The majority of the team at Deep Silver Dambuster Studios has been busy working from home since the end of March.
For some of us, it was the first time we had worked outside of the studio and so naturally there was a period of adjustment as we got into the swing of things.
Everyone’s home and life outside of the office is different, so when it comes to working from home effectively, we’ve all got our own little tips, tricks and methods. We thought we would share these nuggets of advice with you in the hope that you may find them useful should you find yourself working remotely.
Get your set up right
If you are working full time from home, you are going to be spending a lot of time at your workstation. Its therefore crucial that you get your setup right. Adequate lighting, a comfortable seat and desk, warmth and peace and quiet are just some of the things to consider.
‘Make sure your home workstation facilitates you sitting at it for long hours. It is so important to get a good chair with lumber support so that you can maintain a healthy body position. Desk height is also important, Invest in good furniture which is adjustable to your own personal needs. Make sure your setup is comfortable and allows you to work in a healthy way’- Ryan Williams, Audio Designer at Deep Silver Dambuster Studios.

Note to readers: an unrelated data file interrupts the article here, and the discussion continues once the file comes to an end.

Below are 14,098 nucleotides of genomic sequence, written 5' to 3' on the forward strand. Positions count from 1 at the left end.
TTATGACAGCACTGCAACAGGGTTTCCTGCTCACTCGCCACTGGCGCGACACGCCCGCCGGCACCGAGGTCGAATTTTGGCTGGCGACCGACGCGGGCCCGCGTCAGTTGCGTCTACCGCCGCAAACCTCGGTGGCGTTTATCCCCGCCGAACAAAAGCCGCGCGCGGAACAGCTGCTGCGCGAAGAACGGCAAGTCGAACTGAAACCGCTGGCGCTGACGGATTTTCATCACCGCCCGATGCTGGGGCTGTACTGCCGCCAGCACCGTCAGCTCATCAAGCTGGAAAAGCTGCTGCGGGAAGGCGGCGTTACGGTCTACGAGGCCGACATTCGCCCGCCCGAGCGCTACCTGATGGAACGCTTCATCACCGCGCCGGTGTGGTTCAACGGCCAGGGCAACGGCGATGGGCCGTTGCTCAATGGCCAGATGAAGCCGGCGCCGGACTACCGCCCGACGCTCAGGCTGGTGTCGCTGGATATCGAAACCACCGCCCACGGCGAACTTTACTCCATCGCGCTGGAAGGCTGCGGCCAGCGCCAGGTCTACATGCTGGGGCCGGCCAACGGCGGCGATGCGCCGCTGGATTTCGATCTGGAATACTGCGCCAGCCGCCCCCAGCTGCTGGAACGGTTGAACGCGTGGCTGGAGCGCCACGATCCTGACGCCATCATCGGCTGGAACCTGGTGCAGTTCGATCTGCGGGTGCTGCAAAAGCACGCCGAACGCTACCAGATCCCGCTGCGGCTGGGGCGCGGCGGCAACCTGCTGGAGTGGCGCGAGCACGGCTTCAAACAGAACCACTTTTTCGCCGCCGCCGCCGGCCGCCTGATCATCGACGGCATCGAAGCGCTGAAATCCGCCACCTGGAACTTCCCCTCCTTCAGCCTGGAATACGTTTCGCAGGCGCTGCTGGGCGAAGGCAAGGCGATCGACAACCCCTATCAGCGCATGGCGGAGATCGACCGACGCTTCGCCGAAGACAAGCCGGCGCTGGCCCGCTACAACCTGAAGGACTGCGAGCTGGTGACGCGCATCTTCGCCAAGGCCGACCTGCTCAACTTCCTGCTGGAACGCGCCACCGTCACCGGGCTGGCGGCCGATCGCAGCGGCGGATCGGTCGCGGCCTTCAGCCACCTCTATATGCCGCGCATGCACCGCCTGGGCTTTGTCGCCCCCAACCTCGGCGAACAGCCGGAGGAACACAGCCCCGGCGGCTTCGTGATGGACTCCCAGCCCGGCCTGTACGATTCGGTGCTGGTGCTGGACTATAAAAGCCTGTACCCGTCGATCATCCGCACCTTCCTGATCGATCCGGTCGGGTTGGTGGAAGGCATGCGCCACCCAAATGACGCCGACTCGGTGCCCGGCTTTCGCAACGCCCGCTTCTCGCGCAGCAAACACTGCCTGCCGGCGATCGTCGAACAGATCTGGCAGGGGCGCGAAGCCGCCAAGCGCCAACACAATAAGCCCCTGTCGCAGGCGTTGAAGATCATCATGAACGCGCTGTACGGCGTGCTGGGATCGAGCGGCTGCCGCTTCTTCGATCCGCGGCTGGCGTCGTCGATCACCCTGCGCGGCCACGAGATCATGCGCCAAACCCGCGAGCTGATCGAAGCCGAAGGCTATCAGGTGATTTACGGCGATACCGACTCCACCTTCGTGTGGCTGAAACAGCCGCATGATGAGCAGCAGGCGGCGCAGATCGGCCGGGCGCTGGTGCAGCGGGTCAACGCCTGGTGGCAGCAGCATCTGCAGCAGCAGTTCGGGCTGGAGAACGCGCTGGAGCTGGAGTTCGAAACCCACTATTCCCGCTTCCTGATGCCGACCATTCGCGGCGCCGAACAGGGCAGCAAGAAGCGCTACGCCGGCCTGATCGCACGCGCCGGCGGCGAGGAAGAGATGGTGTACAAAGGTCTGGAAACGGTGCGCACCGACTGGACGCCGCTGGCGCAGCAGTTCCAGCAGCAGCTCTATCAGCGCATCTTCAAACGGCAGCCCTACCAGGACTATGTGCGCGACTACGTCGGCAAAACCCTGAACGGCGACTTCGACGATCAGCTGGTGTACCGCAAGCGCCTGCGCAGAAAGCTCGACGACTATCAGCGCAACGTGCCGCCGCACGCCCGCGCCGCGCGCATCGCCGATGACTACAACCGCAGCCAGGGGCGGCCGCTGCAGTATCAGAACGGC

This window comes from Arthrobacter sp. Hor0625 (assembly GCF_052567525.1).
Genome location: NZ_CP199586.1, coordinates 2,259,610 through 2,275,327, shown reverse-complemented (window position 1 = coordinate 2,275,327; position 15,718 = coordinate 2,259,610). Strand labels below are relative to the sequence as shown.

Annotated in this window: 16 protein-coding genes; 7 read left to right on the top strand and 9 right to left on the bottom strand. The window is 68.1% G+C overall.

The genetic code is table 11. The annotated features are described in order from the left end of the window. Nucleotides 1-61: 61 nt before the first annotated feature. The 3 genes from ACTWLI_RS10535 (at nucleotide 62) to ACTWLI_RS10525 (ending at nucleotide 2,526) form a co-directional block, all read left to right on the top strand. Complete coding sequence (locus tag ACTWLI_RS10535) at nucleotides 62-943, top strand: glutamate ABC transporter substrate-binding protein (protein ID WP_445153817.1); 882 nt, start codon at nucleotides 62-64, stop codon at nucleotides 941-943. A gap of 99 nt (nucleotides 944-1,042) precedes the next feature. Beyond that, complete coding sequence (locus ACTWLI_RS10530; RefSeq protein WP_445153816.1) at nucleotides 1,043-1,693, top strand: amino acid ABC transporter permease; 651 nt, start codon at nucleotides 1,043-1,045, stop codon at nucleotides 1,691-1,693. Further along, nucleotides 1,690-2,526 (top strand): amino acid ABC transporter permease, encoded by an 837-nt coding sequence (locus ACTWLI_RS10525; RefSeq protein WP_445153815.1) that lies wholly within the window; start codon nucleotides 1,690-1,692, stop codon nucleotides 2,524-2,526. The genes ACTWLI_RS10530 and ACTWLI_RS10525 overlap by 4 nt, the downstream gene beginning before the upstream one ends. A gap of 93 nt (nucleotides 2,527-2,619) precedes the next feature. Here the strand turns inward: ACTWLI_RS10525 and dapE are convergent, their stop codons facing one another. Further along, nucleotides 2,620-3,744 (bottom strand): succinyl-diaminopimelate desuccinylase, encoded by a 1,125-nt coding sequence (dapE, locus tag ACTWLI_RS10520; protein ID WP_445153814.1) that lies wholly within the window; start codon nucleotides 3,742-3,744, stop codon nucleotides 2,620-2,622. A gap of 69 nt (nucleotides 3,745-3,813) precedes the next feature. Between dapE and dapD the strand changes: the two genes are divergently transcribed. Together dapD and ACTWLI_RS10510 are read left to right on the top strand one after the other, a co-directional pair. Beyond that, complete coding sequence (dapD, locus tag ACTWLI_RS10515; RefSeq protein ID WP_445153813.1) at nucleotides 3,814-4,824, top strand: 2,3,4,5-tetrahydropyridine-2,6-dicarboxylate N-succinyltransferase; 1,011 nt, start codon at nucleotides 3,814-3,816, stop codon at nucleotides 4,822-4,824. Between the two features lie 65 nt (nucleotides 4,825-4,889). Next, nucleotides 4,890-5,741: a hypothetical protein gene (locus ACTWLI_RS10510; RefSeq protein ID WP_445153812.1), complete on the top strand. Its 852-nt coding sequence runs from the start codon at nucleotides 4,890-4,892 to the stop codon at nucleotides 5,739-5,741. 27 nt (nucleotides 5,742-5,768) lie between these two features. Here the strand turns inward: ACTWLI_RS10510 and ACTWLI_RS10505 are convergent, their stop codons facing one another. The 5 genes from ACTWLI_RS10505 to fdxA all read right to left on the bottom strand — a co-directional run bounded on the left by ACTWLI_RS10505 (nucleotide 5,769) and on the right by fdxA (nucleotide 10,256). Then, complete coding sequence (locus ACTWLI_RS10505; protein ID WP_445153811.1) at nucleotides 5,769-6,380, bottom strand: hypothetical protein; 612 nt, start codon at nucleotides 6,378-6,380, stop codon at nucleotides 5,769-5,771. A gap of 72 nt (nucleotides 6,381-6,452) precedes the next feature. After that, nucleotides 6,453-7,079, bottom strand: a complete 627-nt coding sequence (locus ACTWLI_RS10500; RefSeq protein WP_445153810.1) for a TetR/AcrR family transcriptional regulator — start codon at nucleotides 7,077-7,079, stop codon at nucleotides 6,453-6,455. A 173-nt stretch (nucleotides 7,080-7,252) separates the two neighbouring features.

[Back in March, we asked the team to post a picture of their working from setup]
Take regular breaks
One of the most important considerations when it comes to working from home is the need to regularly take breaks.
Not only is this crucial in combatting burnout and fatigue but taking a short break from a task resets your physical and mental functional systems to their baseline, which in turn improves performance levels and helps regulate your mood.
Here’s what Jack Ryan, Junior Level Designer at Deep Silver Dambuster Studios had to say ‘I found it decreasingly likely that I would take breaks during work while working from home. Because I'm in the home environment, it feels less like being at work, so my mind disassociates, and I take less breaks. But I've found it so helpful to remind myself to get up and get some fresh air in the garden or grab a coffee for a couple of minutes away from my desk’.
Try to remain active
Pilates, Hot yoga, kettlebells, they’re all great ways to stay in shape but remaining active and getting some exercise can be as simple as going for a daily walk. When we are at home all day, we miss out on physical activity such as travelling to and from work, nipping to the shop at lunch or moving around the office. It might not sound like much, but all the steps add up, so its important to try and replace them.